News / USA

Small Changes Help US Families Jumpstart Greener Lifestyle

Small lifestyle changes make big difference for planet

The Stokes from Falls Church, Virginia, say what they are doing is right for the planet and the pocketbook.
The Stokes from Falls Church, Virginia, say what they are doing is right for the planet and the pocketbook.

Multimedia

Audio
Rosanne Skirble

A few years ago some residents of the Swedish town of Kalmar on the Baltic Sea made a pledge to address the negative impact their energy use was having on the global environment. Within a year, the 12 participating families had reduced their climate-changing carbon emissions - its carbon footprint - by one-third.

Their jurisdiction had already made a commitment to completely shun fossil fuels and derive all of its energy from renewable sources by 2030.  

Kalmar's green-energy eco-initiative is documented in an exhibition at the Swedish Embassy in Washington. It is also serving as a model for a Swedish-government sponsored program to engage average Americans - among the world's most extravagant energy users - in a similar effort.

Nolan and Kathy Stokes heard about the Climate Pilot program last July and decided to take on the challenge to use energy more efficiently in their Falls Church, Virginia home.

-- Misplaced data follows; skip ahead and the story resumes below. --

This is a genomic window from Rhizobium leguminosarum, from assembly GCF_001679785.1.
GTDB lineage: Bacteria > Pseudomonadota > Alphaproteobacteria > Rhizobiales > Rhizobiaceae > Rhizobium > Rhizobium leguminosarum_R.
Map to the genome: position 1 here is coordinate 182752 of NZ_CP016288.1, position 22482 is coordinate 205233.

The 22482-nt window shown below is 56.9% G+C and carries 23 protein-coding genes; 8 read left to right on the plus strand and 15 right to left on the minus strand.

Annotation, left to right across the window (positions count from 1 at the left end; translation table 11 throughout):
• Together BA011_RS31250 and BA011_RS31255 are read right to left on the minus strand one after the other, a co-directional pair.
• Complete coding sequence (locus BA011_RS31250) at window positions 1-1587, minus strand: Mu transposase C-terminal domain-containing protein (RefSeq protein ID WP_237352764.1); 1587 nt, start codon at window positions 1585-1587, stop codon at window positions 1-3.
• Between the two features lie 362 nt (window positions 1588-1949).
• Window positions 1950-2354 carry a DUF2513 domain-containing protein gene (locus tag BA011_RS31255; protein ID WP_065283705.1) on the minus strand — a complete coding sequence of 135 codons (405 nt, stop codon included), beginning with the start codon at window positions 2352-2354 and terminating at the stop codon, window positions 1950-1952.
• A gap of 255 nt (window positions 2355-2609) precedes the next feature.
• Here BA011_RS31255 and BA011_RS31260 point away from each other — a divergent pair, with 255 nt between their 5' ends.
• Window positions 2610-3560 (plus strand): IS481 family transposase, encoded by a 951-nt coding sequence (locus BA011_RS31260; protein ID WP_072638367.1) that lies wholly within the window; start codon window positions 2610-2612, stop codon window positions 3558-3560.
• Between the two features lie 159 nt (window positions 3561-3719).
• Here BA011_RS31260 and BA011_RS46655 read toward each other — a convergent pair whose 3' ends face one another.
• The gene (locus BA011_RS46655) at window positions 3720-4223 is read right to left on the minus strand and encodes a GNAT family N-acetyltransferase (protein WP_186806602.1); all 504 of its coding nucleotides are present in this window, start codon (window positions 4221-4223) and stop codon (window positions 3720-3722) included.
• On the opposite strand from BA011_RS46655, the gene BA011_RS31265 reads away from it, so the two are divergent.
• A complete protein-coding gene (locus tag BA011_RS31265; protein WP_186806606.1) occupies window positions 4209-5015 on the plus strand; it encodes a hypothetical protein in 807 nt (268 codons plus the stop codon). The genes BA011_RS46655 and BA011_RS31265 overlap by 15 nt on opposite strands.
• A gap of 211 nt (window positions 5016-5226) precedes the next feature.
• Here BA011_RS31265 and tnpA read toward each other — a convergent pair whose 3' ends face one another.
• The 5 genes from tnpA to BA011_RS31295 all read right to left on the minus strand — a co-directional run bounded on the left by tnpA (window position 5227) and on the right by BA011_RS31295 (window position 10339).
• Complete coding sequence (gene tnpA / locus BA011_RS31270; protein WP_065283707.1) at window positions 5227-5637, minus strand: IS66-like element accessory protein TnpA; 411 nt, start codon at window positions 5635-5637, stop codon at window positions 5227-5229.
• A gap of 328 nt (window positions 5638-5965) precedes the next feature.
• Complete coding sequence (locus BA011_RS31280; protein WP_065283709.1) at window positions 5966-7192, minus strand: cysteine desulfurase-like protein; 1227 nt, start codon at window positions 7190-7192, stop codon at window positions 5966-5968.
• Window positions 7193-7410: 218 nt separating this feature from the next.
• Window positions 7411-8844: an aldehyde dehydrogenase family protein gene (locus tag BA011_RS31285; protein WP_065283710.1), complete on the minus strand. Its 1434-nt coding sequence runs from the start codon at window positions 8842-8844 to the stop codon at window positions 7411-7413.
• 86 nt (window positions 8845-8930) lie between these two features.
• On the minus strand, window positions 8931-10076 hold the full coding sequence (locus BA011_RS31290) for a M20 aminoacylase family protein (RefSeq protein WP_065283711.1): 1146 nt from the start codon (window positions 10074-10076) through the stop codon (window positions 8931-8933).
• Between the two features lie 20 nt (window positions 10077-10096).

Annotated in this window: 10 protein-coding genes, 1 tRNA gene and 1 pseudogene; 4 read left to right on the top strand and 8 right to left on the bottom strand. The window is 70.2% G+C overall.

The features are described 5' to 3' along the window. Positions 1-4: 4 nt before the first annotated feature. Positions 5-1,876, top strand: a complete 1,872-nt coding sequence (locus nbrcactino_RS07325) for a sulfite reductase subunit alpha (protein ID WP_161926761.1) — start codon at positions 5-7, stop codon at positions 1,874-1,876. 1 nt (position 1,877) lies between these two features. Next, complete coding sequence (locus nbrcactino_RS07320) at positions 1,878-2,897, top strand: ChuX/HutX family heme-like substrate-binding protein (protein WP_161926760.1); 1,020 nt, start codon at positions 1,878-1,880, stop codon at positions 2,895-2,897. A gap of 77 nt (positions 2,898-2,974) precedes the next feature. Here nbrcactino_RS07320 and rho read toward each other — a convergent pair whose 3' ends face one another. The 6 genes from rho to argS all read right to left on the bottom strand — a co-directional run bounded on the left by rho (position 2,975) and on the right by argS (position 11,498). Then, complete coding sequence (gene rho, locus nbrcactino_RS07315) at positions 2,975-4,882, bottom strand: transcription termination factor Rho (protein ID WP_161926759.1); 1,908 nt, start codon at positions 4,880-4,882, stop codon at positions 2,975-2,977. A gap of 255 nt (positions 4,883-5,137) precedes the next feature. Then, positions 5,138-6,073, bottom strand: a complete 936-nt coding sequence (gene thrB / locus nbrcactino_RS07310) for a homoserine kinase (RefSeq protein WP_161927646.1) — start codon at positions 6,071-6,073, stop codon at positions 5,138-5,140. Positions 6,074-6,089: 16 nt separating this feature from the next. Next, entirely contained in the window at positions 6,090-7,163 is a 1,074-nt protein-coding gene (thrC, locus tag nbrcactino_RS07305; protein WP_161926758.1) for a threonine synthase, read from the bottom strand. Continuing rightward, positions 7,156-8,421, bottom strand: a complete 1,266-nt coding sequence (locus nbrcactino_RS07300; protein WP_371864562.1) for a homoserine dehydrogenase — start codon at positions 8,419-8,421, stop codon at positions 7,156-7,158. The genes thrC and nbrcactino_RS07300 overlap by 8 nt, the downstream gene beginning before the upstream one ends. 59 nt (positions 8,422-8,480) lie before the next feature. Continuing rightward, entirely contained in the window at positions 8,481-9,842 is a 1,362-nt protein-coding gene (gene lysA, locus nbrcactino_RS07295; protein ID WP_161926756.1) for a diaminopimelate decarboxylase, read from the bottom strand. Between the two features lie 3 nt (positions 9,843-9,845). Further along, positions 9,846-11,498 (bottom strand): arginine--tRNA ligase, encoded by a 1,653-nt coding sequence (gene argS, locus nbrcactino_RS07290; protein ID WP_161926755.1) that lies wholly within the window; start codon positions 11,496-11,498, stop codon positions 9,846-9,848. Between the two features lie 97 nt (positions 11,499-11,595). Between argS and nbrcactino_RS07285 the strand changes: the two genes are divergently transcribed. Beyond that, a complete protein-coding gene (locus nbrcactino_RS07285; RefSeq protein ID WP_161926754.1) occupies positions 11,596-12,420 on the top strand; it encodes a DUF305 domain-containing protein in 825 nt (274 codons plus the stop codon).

The geothermal heat pump is a major investment, costing over $30,000, but the Stokes say government tax credits and lower heating and cooling bills will pay for the system in the long run.
The geothermal heat pump is a major investment, costing over $30,000, but the Stokes say government tax credits and lower heating and cooling bills will pay for the system in the long run.

Small Changes, Big Impact

On this cold winter day the Stokes have engaged two work crews. One is replacing windows with double pane glass. The other has parked its huge drilling rig on the front lawn to dig a 200-meter hole for a geothermal heat pump.

The ground source heat pump is the most ambitious investment so far, says Kathy Stokes, a lawyer who like her husband, a financial planner, works at home. "We were recycling and changing light bulbs to more efficient ones, but we kept thinking and saying, 'There's got to be more to reducing our carbon footprint.'"

Lars Roth, the Swedish Embassy's First Environment Secretary, says the Climate Pilot program builds on the idea that in tackling the global environment crisis, individual actions can make a positive difference. "You can have laws. You can have economic stimulus packages to green your economy, but in the end it comes down to consumer choices, what each one of us decides to do in our daily lives."

Forty years ago, Sweden - like the United States - was largely dependent on imported fossil fuels such as oil, coal and natural gas. The burning of these fuels releases large amounts of heat-trapping carbon dioxide into the earth's atmosphere.